Linda and Paul Cory bought some property in the mountains many years ago a couple miles outside Cripple Creek. It would be a nice place to retire. There may have been a time when they considered that.
But Linda took a retirement buyout from Kodak, at 55, and was looking for something to do. She looked into a senior softball team because that always was her favorite sport. She played it in college. She was pleasantly surprised at all the older people still wanting to play.
That was the start, in 2004, of how Linda moved from a sedentary lifestyle, a side effect from her job, to lifting and pilates and biking and shooting and an addiction to badminton and pickle ball, which her husband, who retired in 2010 and is now 62, travels with her to play. She’s a big participant in the Rocky Mountain Senior Games as well.
“It’s not the Olympics,” Linda, 65, said of all her activity, including the games, “but you know, it keeps you going, and you want to do well.
“I can’t believe how many people I’ve met in my later years, and I can’t believe how busy I am now. I think we’re having a great retirement.”
Sports don’t have to end when you’re old enough for the senior discount. In fact, there’s a number of residents who are active well into their 60s and 70s. Some even discover their athletic side after age 50.
This crowd includes several senior women who have more opportunity now than they ever did as girls.
Ann Norman, 60, of Greeley grew up in a small town, LaPorte, Ind., before Title I mandated gender equality in sports. She grew up watching her brothers play baseball. She wanted to play, too, but there was no way to do so. When she got older, Title I was around, but she was raising kids, and then taking care of her mother. When her mother died in 2009, she found she still had the desire to play, and now she had the time. She started with softball.
“One thing led to another,” said Norman, who now plays pickle ball and is a regular in the Senior Games as both a ref and a participant, and so is her husband, Doug.
Norman takes a weightlifting class through Weld County twice a week and half-jokingly calls her athletics a “full-time job.”
“I like to feel that good kind of pain now,” Norman said. “When you can hardly move after those weights, oh boy. At least you know you’re alive.”
There’s a growing number of active, older adults who don’t want to be called “senior citizens,” even if, technically, they are, said Holly Darby, wellness coordinator for the Weld County Area Agency on Aging.
Darby teaches and helps run the Strong People 12-week classes designed for senior, er, older athletes. The classes were developed by universities to increase strength, balance and bone density and were originally called Strong Women and offered by Colorado State University. When CSU dropped it because of budget cuts, Weld County took over.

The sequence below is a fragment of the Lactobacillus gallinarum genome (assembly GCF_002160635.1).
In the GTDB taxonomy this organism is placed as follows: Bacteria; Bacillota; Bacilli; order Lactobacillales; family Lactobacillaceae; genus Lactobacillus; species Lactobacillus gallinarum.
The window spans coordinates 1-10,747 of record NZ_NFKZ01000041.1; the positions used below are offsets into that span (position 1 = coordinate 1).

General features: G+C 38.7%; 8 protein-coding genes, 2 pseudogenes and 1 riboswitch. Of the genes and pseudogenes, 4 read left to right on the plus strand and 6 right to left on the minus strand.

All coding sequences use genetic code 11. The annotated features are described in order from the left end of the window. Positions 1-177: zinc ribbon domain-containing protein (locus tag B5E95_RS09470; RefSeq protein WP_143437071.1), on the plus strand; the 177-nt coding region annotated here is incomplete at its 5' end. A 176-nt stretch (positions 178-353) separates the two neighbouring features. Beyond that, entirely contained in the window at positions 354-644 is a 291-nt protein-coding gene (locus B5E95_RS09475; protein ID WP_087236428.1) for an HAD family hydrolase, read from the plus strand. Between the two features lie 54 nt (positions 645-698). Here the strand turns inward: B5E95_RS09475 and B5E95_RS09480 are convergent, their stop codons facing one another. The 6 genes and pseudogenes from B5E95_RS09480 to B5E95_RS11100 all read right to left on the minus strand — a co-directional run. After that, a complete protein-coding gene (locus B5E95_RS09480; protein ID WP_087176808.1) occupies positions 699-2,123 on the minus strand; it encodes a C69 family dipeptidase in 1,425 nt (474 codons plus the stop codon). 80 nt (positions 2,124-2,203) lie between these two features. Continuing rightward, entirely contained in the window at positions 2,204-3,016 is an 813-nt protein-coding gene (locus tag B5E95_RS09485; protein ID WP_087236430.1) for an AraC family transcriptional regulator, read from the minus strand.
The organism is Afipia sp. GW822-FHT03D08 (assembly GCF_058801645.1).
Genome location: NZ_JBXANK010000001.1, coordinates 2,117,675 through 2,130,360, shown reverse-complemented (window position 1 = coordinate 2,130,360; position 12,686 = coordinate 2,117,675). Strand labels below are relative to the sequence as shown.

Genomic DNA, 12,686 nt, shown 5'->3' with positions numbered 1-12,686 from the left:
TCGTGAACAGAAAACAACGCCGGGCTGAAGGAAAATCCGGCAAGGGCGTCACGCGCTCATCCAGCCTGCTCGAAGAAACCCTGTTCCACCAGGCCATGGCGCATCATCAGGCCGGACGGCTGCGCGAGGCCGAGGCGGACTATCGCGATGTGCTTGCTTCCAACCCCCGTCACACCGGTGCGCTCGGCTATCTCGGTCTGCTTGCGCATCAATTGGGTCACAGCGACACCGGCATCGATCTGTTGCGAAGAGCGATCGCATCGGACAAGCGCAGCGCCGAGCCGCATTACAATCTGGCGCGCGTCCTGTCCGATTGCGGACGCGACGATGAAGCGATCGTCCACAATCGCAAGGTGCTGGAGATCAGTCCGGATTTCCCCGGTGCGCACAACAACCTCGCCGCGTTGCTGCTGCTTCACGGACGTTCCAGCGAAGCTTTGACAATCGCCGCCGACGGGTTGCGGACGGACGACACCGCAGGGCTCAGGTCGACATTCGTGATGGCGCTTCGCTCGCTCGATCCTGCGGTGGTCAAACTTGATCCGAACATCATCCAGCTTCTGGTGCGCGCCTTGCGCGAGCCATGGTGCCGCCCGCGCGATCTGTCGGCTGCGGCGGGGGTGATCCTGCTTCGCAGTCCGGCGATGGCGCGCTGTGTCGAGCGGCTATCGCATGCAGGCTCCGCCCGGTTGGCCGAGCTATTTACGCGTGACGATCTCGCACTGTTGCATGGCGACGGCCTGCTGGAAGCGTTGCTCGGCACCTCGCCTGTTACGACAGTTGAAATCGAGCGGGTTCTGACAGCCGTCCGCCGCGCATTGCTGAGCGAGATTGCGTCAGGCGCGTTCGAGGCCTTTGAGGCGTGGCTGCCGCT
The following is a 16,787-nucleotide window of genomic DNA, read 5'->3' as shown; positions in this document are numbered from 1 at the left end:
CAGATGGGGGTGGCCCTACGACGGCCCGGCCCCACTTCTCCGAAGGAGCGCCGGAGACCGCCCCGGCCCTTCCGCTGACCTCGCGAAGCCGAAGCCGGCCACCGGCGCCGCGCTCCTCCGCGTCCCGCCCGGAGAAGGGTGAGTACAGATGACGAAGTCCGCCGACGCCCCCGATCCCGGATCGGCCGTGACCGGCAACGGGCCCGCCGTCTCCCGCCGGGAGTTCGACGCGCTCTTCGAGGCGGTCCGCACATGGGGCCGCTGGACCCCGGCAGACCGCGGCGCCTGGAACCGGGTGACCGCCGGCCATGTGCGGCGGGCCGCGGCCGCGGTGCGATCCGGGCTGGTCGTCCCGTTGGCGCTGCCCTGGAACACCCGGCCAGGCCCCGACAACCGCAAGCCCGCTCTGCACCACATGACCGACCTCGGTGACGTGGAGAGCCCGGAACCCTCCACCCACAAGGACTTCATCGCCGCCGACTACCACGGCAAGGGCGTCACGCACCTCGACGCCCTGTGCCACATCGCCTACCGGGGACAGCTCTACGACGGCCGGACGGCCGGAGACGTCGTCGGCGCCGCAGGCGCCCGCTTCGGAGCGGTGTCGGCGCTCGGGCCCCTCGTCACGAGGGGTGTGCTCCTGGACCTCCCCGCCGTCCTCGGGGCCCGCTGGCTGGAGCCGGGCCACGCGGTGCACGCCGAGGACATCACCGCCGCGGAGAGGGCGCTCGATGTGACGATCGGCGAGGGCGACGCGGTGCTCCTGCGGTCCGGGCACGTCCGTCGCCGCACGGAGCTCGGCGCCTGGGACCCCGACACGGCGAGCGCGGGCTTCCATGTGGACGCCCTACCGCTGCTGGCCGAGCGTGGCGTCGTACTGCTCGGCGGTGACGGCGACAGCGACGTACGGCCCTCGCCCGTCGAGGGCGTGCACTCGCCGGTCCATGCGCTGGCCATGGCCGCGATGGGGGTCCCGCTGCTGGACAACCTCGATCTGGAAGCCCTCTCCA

Darby doesn’t see much difference between older athletes and the younger ones, and many of the same rules apply for both. There’s no doubt that a fit older athlete is in much better shape than a sedentary, younger person.
“They show me up all the time,” said Darby, who is in her late 30s and fit.
Even with the growth in opportunities for senior athletes, the Rocky Mountain Senior Games has a tougher time attracting 50-year-olds to compete. The Colorado chapter of the games and the one based in Greeley since the early 1990s has no trouble attracting older seniors, but that’s part of the issue. Many 50-year-olds think the games aren’t for them. Part of the stigma of being a “senior citizen” is another reason.
“People think that the games are just for ‘old’ people,” said Sheri Lobmeyer, program manager at the Greeley Senior Activity Center, who also organizes the games. “But the games are for those younger seniors. In fact, we need them.”
That’s understandable in a sense, given that the media tends to focus on the occasional 90-year-old rather than the bulk of the seniors because it’s a cute story. Plus the Senior Center offers workshops such as “Bossy Bladder” along with shuffleboard and pool.
But the center also offers fitness classes and workshops. Sure, some of those could draw a smirk, such as how to compete with a hip replacement, but many aren’t much different than the classes offered at a gym, such as the ones Darby teaches.
When the games do get groups of 50-year-olds, they can be pretty darn competitive. Those who finish in the top three at the games here qualify for the national senior games. The games in Colorado are so competitive that some will travel to another state, such as Wyoming, to qualify. The games offers more than 25 events in something as mild as a Frisbee Toss or as demanding as a 10K, swimming or weight lifting.
“I love it when the UNC students help with an event, and you can see the surprise in their face,” Lobmeyer said. “You can tell they’re, like, ‘Whoa, they’re still running at that speed?’”
They may be talking about Mark Collins, 73, of Greeley. He began running when he was 43 after his son joined a running club when he was a fifth-grader. He ran with him and continued after his son’s season was over.
Collins came to Greeley in 2003 and began running with the Bells Running group, which emphasizes speed work and other ways to get faster. Collins was 63 when he tried the training and liked it. Now he’s one of the top local runners in his age group.
“I’m in better shape now than I was before I ran with the Bells group,” he said. “It just feels better running. I’m more comfortable.”
Collins enjoys being one of the better runners in his age group, but he also enjoys getting out there.
“I’m not as competitive as some of the people in the running group,” he said. “But I’m still a little competitive.”
So is Linda Cory. The Senior Games keep her motivated throughout the year. But she’s having so much fun, she’s sometimes amazed at how much being active has changed her life.
“You know,” Cory said, “sometimes I forget I’m old.”